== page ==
Mars Needs Moms! by Berkeley Breathed

One of the things that no one can appreciate fully until they are doing it themselves, is how hard it is to be a parent — especially a mother. I mean, this is not a slight to the daddies out there, who are undeniably important and irreplaceable — but, let’s face it: the mom is, more often than not, the backbone of the family.

Among other things, she is the one who sees and takes care of the numerous small but necessary details that no one else will even think about; who takes on that unpleasant but necessary role of Official Family Nag (and/or Disciplinarian); who really makes the effort to listen to her child(ren) and entertain his/her/their every query; who puts her family before everything and everyone else — especially herself… And, she does it all quietly, largely under-appreciated, and at the risk of her child(ren) resenting her at some point for doing her job.

In Mars Needs Moms!, Milo is a typical immature, self-centered kid — like all of us have probably been at some point in our lives — who not only doesn’t appreciate his mom, but openly gripes about her being a tyrant who makes him do chores and forces him to eat his vegetables.


Then, one night, Milo is woken up by strange noises and discovers aliens abducting his mom! Thankfully, he manages to stow himself aboard the spaceship and follows them to Mars, where, ironically, the aliens seem to value his mom more than he does.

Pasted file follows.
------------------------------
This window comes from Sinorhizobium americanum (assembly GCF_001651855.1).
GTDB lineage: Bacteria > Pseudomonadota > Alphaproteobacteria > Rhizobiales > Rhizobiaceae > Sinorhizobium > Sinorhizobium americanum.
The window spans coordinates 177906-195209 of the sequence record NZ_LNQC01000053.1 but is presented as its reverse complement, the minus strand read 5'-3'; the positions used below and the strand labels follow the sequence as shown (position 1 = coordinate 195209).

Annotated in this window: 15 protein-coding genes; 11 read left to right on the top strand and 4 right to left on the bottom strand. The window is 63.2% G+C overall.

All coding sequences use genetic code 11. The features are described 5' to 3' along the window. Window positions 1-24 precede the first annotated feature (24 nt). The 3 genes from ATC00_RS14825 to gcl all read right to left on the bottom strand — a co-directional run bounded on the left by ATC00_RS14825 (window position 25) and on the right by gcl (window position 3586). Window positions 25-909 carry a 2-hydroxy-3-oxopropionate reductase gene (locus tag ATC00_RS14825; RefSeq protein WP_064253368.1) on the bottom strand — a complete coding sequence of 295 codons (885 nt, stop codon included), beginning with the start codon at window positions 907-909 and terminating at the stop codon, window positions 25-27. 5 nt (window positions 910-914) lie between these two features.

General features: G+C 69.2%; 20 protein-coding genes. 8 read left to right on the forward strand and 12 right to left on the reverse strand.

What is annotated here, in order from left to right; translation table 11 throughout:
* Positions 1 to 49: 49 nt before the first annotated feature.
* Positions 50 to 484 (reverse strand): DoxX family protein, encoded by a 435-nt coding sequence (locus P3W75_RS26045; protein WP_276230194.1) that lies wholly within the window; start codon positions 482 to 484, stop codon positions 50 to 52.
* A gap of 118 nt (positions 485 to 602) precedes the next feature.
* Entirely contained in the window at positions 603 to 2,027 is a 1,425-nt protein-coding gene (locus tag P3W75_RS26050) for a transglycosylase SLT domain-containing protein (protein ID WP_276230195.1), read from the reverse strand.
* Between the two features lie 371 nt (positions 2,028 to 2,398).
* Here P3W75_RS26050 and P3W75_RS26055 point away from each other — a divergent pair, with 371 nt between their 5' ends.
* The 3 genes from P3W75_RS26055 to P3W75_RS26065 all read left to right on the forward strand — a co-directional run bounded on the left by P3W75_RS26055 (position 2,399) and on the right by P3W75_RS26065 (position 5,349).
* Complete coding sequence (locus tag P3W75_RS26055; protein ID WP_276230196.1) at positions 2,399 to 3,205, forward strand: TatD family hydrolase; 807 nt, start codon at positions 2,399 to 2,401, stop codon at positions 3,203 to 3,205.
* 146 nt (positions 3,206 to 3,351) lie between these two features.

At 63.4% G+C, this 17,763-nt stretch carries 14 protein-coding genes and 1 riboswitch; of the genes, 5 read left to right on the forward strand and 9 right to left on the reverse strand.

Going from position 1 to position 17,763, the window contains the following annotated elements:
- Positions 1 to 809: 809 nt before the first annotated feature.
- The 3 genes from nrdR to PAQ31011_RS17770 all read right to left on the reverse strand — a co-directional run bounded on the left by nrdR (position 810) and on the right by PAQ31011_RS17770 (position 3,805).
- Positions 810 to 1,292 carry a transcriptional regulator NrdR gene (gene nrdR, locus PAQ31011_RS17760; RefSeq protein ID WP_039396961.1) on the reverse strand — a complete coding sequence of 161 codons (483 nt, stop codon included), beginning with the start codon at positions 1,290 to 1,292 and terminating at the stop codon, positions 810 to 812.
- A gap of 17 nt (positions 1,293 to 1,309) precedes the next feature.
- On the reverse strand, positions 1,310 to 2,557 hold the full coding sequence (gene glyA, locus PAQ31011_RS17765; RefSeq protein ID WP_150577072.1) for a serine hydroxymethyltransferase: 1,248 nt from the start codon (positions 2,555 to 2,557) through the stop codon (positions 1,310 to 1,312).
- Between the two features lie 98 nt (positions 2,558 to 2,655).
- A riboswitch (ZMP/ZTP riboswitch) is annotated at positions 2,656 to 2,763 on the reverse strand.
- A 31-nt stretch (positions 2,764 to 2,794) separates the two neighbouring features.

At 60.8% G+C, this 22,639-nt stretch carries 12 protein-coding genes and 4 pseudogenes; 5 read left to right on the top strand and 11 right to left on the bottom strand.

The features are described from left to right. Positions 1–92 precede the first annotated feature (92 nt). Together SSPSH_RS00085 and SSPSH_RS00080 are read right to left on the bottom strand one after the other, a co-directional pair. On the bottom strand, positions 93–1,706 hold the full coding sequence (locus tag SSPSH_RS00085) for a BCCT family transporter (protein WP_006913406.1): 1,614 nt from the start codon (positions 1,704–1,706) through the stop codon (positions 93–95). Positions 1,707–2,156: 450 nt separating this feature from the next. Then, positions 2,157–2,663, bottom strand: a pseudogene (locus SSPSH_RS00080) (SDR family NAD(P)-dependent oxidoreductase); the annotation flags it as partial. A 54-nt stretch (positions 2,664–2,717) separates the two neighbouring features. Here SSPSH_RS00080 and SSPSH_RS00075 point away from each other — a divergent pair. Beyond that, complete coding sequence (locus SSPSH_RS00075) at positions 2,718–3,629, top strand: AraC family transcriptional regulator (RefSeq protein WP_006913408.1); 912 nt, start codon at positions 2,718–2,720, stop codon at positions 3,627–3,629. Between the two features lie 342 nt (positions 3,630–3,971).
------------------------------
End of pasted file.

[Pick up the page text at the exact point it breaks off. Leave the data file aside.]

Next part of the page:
Evidently, they know a good thing when they see one — plus, who knew that aliens needed TLC too?


Just when he is about to try to rescue her, however, he gets himself into a perilous situation…

The strikingly expressive (and appropriately sci-fi-like) illustrations complement the humorous tone of the book, while the poignant tale will strike a chord with anyone — grown-ups included — who has ever taken his/her mom for granted. But, most of all, this book will tug at the heartstrings of moms who understand all too well the immense pressure and heartache that come with the privilege of the role — as well as the true meaning of unconditional love and sacrifice.

p.s. This being a kids’ book, all’s well that ends well — although, there is a harrowing scene that may be slightly disturbing to the younger kids, so parents, do exercise your own discretion. For the record, my four-year-old really liked it.

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